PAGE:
Elected and city officials were out if force last night for the colorful and festive annual Chand Raat Bazaar that closed off Coney Island Avenue between Foster Avenue and Avenue H.
Chand Raat literally means night of the moon in Urdu, but it generally connotes among Bangladeshis, Pakistanis and Indians the eve of the Muslim festival of Eid ul-Fitr marking the end of the month-long Ramadan holiday.
The American Council of Minority Women sponsored the event and honored several local elected officials as well as Mark Meyer Appel, whose organization the Bridge MultiCultural Project, 1894 Flatbush Avenue, is the leading advocacy center in the Flatbush area of bridging cultural differences between Blacks, Muslims and Jews.
Among the elected officials that KCP spotted who spoke to the crowd of several thousand Pakistanis that live along Coney Island Avenue were Brooklyn District Attorney Ken Thompson, City Council Member Jumaane Williams and Assembly Member Rodneyse Bichotte.
Also enjoying time on the podium in the middle of the bizarre was former Comptroller and 2013 Mayoral candidate John Liu, who said he always enjoyed this event when he was an official and wanted to attend last night.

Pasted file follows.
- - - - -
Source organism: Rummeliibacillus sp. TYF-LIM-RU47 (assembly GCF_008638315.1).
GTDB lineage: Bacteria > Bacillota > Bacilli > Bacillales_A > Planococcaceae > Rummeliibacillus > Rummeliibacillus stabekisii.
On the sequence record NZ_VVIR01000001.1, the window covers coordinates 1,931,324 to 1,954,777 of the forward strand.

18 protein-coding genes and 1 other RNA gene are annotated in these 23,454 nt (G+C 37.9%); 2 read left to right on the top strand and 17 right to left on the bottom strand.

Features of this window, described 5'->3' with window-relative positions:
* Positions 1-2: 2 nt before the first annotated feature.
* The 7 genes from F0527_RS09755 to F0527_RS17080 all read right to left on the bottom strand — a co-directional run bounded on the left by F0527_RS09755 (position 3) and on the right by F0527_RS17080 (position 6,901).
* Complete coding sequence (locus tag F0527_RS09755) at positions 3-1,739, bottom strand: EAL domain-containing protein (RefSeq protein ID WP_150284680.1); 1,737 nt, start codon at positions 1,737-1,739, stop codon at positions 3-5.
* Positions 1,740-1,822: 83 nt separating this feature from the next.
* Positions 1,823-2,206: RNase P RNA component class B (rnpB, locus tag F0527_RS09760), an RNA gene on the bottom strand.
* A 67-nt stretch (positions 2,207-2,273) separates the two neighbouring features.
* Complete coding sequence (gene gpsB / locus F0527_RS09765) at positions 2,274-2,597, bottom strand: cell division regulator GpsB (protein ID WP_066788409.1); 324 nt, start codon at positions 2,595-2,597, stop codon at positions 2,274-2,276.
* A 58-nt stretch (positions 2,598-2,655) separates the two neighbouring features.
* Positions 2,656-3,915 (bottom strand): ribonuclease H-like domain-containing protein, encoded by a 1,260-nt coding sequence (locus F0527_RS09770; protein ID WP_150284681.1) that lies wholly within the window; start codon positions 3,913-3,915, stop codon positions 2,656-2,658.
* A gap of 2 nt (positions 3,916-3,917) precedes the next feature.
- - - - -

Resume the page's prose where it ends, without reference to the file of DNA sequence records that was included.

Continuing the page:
While Liu refused to say whether he would again seek public office, he did note he was perhaps the most investigated official in the city’s history in which no charges were ever brought. The investigation stemmed from alleged straw donors who contributed to Liu’s 2013 mayoral campaign when he was running as the leading progressive candidate.
The City’s Campaign Finance Board refused to grant Liu public financing funds because of the investigation. Liu said at the time, two of the other mayoral candidates William Thompson and Christine Quinn, both felt he should have received the funds under due process of the law.
Mayor de Blasio was the only candidate that didn’t back him getting public financing, Liu recalled. City and state prosecutors are currently investigating de Blasio on several fronts including his possible use of straw donors.
Both Congresswoman Yvette Clarke, Comptroller Scott Stringer and retiring Assemblyman James Brennan sent representatives to the event, and the two Democratic candidates looking to replace Brennan – Robert “Bobby” Carroll and Troy Odendhal – were also on hand to do some politicking.